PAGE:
What continuously feels magical about the music to me is hearing its evolution over the years as Hadestown developed from a DIY community theater project to full-fledged Broadway production. The slight changing of lyrics, shift of melodies, new arrangements, and varied vocal styles can be heard across not one, not two, but three beautiful recordings, each with its own artistic flavor.

The original concept album has elements I often describe as “friends around a campfire telling a story”, with an intimate and haunting sound design. The live Original Cast album recorded during the show’s New York Theater Workshop premiere (my personal favorite) gives listeners the first inkling of how this show interacts with an audience. You may even hear some familiar voices if you are a fan of theater or indie music including Justin Vernon of Bon Iver, Damon Daunno (Tony Award winner of 2019’s Oklahoma! revival), and even Chris Sullivan of hit tv show This Is Us (Toby). And then finally, the Original Broadway Cast album, which went on to win Best Musical Theater Album at the Grammy Awards.

 Album covers for the three Hadestown recordings. Check them all out on our Spotify playlist.

Awards and accolades aside, Hadestown is a remarkable piece of art, but it is honestly its cyclical nature that keeps bringing me back. Many have heard of the song “Wait For Me” as the show’s powerhouse number for what it brings to the plot and its impressive scene design through swinging lamps. It is a showstopping piece of theater – the first time I saw it, the audience stood for a 3-minute applause after the song, right in the middle of the show (it still gives me goosebumps thinking about it).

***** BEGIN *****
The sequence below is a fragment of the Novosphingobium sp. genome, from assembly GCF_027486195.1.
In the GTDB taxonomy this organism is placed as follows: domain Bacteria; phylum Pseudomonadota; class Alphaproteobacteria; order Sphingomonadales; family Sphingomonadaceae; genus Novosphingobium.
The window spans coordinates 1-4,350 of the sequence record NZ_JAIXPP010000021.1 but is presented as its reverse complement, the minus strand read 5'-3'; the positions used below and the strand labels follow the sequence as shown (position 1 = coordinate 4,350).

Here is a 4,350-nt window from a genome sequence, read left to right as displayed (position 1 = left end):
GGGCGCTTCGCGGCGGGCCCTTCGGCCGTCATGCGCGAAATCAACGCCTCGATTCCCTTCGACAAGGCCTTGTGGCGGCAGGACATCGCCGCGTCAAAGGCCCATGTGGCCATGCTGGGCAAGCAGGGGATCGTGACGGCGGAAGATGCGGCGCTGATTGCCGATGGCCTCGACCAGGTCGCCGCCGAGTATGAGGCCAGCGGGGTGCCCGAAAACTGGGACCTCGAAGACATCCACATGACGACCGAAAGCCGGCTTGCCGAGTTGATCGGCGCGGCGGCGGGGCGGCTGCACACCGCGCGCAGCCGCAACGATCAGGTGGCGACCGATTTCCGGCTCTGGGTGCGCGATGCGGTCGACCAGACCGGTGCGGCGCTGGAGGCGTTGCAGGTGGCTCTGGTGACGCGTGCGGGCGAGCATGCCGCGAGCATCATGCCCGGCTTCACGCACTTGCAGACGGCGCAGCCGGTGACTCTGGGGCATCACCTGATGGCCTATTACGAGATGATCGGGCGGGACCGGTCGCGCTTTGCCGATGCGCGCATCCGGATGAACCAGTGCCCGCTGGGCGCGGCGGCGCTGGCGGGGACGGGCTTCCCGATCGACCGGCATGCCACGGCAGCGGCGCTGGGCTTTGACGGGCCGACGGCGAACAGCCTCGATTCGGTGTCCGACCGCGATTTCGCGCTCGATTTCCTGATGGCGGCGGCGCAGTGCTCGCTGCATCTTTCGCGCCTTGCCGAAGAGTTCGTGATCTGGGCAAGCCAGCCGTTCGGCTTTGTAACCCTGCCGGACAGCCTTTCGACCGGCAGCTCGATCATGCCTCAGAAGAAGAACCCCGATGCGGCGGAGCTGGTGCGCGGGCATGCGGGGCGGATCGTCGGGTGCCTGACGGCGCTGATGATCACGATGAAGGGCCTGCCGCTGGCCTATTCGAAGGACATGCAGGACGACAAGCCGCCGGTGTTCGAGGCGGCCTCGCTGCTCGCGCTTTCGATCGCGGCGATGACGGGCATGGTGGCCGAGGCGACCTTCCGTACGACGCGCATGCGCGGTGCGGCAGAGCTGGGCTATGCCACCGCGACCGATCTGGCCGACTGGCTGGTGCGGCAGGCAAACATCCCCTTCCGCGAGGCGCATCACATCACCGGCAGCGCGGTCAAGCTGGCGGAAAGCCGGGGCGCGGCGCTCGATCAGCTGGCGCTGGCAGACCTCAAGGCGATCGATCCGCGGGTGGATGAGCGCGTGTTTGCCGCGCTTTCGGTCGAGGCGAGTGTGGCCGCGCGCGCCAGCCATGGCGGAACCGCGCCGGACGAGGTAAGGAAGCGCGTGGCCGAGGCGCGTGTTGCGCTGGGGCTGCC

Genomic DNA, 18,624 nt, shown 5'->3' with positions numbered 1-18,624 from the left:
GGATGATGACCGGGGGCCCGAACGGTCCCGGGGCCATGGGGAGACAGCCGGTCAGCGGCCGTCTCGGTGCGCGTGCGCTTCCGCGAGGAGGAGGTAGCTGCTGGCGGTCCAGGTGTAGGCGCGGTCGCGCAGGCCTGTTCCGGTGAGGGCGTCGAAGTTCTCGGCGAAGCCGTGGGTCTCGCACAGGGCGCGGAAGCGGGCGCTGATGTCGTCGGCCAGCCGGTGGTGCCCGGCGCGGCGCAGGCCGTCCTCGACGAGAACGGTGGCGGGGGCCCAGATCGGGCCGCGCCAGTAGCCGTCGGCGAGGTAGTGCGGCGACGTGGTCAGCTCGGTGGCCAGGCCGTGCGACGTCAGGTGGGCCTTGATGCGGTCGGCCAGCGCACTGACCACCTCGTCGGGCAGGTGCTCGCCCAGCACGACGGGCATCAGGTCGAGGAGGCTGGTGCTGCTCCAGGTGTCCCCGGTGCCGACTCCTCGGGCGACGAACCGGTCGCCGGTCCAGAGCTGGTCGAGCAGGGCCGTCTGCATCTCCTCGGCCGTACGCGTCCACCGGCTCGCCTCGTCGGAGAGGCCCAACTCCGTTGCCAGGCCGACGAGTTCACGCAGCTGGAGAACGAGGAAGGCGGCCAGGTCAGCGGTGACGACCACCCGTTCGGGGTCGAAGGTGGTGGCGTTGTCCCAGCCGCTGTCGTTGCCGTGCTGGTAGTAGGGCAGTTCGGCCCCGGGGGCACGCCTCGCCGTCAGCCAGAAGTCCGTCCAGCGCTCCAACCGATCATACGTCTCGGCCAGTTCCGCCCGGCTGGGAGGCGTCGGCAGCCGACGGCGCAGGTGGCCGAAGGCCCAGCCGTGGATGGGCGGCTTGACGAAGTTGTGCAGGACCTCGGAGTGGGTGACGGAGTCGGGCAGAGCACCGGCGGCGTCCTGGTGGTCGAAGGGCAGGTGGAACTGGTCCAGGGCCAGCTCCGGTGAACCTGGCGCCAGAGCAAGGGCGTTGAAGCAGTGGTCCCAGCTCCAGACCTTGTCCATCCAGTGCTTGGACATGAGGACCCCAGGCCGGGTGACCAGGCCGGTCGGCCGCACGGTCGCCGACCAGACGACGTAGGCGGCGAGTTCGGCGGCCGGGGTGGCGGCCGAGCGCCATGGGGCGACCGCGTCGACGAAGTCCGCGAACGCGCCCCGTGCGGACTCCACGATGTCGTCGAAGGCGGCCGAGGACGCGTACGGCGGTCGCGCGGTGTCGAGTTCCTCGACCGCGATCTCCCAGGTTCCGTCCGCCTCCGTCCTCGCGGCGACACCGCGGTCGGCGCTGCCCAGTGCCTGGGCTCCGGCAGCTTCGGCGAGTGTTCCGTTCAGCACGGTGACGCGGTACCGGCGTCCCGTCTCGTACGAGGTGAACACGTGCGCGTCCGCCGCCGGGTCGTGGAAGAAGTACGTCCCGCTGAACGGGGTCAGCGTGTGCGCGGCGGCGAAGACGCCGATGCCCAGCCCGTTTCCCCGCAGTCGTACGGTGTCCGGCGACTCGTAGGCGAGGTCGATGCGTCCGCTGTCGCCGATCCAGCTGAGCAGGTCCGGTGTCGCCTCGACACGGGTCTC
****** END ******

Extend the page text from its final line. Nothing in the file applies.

But the song that makes all of Hadestown worth it to me is the very final number -- a reprise of the opening number “Road to Hell.” It is this song that kept me returning to this work repeatedly for the last 3 years. This quiet, sad song builds over the course of 5 minutes into an all-out release, allowing the audiences to process the emotions evoked over the last 2 hours.

Without any direct lyrics about it, I feel that “Road To Hell (Reprise) perfectly encapsulates what live theater means to so many – singing a song again and again, despite knowing that it will always end. The cyclical nature is even present in the stage direction with the set returning to its opening position, actors returning to their starting places, the music returning to its opening tune. It is this reprise that never fails to give me chills when watching, or even listening, to the show. It lifts the spirits and leaves the show on a hopeful note of rebirth. It is the most satisfying ending to a musical I’ve ever witnessed.

“To know how it ends, still begin to sing it again, as if it might turn out this time.”

I could go on for 10 more pages about my love for this show, but I will leave you with this: grab your ticket to the underworld today and get on that train way down to Hadestown. You won’t regret it.


Morgan Horell is the Marketing Content Associate at the Kimmel Cultural Campus, managing all photo, video, and social media projects that are used in Marketing. She loves all things Broadway, always has a book or podcast recommendation, and makes a fantastic trivia partner.